Ease soaring fuel bills by shifting green levy to Treasury, Tory group says

·2-min read
(Steve Parsons/PA) (PA Wire)
(Steve Parsons/PA) (PA Wire)

Ministers should help ease the cost of living crisis by shifting an environmental levy away from electricity bills and onto the Treasury a green Tory group has urged.

The Conservative Environment Network (CEN), which is backed by 116 Tory MPs argued that the temporary measure could provide some relief amid surging energy bills.

The Government is under increasing pressure to act, with experts predicting a 50% hike to bills in April, meaning an average household paying around £700 more per year.

Prime Minister Boris Johnson has dismissed calls to scrap VAT from household energy bills, and his Cabinet is split over whether to stop a National Insurance hike.

We could deliver that immediate cut to bills and at the same time redress the imbalance between electricity and gas

Sam Hall

CEN director Sam Hall suggested one option to help ease the pain would be to temporarily shift environmental charges away from bills and onto the Treasury.

One of the most attractive options would be to take some of the social and green policies off electricity bills and fund them from the Exchequer itself, at least in the short term,” he said.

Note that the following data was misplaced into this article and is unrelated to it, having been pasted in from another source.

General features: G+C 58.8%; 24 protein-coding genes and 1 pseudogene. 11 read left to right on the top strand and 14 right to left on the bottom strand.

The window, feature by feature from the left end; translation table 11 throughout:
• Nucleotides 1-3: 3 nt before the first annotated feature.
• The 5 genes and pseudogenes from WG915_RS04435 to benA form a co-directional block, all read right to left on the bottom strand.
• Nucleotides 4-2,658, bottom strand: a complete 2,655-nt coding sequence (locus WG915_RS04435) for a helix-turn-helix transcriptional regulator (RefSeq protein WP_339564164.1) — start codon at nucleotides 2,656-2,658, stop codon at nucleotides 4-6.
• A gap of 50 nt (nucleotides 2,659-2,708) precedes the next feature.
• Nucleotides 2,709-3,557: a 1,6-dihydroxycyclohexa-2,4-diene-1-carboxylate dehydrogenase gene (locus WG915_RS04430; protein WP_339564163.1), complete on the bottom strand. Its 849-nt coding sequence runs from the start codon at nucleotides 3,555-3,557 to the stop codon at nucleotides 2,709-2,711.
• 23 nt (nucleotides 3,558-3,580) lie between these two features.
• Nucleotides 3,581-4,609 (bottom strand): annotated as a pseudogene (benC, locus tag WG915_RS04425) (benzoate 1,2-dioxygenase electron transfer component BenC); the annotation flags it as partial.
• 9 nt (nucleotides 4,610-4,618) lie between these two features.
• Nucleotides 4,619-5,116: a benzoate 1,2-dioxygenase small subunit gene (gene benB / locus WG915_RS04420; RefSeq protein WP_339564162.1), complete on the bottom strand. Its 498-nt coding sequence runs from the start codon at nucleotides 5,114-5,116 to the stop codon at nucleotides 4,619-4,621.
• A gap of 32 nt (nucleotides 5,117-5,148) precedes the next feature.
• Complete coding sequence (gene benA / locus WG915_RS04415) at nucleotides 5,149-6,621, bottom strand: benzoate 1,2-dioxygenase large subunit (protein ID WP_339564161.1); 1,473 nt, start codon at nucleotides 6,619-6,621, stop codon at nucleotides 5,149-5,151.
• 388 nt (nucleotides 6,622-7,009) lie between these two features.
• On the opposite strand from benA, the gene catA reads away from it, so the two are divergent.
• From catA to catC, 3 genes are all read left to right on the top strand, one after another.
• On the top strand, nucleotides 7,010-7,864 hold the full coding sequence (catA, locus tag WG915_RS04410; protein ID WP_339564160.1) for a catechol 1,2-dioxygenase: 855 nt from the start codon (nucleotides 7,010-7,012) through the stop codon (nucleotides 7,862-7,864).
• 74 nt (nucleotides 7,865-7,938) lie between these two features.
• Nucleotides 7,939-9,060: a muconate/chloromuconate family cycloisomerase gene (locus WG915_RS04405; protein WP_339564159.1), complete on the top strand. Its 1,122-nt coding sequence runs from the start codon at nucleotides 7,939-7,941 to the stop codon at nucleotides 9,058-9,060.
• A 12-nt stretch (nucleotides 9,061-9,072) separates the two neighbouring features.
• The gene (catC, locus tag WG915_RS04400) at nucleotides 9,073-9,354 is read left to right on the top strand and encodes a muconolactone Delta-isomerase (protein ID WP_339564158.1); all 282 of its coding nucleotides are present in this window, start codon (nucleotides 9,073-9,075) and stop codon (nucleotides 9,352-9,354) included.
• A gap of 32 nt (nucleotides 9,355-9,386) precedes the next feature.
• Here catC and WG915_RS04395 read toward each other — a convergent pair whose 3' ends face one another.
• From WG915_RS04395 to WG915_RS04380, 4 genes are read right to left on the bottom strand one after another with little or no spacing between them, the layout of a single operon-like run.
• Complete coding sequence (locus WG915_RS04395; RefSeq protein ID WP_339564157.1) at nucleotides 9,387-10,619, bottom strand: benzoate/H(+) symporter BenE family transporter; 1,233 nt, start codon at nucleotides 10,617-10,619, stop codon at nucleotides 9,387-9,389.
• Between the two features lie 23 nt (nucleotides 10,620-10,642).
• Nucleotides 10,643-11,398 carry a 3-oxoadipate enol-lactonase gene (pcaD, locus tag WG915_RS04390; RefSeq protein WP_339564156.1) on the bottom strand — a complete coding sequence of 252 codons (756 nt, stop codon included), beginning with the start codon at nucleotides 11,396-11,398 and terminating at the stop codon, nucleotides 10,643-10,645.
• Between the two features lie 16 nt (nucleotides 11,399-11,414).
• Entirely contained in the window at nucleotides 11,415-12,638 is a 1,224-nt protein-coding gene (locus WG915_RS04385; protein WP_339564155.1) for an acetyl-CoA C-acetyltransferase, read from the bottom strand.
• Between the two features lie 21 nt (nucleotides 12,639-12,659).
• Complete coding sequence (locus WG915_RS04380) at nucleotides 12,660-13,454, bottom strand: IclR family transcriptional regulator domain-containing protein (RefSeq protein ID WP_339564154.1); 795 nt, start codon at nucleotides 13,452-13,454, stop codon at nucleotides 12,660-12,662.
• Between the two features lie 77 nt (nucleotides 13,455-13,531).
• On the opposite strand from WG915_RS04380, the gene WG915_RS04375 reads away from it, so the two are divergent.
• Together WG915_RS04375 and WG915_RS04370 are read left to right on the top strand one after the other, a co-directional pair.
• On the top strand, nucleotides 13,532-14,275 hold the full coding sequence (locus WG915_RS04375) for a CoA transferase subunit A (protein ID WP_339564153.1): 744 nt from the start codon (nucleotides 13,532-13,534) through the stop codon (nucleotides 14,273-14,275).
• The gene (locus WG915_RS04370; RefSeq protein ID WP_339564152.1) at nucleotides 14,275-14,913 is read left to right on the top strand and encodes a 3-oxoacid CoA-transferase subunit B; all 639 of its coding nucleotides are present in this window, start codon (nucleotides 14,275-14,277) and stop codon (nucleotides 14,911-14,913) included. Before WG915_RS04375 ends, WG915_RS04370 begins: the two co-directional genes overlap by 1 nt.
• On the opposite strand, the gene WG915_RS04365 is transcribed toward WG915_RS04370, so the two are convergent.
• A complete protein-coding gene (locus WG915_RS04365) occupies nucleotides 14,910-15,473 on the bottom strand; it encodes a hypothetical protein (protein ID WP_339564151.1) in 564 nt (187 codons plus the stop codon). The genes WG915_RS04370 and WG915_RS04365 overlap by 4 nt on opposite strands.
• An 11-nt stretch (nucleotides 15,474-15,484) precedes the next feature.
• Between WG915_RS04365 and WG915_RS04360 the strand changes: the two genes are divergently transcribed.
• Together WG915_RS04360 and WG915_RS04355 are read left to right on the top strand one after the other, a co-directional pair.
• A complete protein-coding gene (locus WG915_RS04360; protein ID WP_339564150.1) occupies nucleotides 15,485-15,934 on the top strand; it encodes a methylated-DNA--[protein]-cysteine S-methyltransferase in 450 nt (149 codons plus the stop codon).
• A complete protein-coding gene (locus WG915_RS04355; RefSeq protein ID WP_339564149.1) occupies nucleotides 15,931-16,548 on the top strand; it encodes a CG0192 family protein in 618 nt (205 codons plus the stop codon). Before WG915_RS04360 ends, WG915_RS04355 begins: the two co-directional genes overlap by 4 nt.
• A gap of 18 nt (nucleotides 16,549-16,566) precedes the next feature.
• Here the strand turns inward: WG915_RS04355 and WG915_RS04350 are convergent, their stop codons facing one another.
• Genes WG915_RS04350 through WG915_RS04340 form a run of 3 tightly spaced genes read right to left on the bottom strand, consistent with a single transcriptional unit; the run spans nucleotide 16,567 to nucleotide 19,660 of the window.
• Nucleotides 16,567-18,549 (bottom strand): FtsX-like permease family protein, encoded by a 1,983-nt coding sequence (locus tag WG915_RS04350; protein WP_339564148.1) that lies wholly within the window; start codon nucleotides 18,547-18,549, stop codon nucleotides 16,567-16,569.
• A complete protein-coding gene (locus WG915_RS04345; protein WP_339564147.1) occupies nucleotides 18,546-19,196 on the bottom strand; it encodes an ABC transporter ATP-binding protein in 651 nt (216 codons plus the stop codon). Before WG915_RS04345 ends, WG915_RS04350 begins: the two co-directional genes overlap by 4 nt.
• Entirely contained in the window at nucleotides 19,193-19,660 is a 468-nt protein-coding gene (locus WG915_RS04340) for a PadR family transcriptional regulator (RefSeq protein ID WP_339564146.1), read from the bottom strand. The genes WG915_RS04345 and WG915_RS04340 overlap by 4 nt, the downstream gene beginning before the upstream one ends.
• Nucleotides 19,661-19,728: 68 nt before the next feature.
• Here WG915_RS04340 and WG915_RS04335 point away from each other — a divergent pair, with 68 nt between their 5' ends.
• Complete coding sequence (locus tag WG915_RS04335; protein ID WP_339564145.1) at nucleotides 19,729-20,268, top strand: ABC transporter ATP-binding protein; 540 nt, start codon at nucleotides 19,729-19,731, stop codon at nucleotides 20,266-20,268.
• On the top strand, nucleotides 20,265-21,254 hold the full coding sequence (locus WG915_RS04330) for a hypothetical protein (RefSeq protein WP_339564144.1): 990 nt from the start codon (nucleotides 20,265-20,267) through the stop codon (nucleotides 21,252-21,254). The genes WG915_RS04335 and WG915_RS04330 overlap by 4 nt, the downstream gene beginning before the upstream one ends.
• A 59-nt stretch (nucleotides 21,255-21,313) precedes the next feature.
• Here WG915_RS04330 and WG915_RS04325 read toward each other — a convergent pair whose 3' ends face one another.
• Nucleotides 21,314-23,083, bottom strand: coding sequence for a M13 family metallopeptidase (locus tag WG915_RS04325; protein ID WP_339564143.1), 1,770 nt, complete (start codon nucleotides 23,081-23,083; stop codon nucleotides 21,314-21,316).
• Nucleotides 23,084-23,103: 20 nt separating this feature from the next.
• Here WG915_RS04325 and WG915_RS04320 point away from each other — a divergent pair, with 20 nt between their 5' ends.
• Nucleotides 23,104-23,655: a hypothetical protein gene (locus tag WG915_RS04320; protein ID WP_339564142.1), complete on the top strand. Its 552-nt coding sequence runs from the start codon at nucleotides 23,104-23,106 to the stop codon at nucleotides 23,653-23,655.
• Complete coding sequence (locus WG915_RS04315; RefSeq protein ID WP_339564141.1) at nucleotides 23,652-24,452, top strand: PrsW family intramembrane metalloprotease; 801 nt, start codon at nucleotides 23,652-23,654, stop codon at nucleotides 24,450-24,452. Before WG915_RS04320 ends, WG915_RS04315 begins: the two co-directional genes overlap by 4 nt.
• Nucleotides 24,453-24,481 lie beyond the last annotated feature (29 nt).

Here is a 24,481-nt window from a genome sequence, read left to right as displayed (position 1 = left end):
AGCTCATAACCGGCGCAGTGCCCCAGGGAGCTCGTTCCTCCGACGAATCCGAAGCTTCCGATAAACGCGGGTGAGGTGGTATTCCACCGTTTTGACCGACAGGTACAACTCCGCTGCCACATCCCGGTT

“We could deliver that immediate cut to bills and at the same time redress the imbalance between electricity and gas.

“Given the amount bills are expected to go up in April it is worth stressing that removing some of the policies off bills would not be enough to unwind the entire rise.”

He stressed that the funding is underpinned by legally binding contracts so there can be no overall reduction in the green subsidy.

The energy price cap currently keeping bills down will be reviewed next month.

Experts believe soaring wholesale costs will mean a 50% rise in April when the change comes into effect.

That would cause an average household on a supplier’s default tariff to pay nearly £2,000 per year for their gas and electricity, compared with less than £1,300 today.

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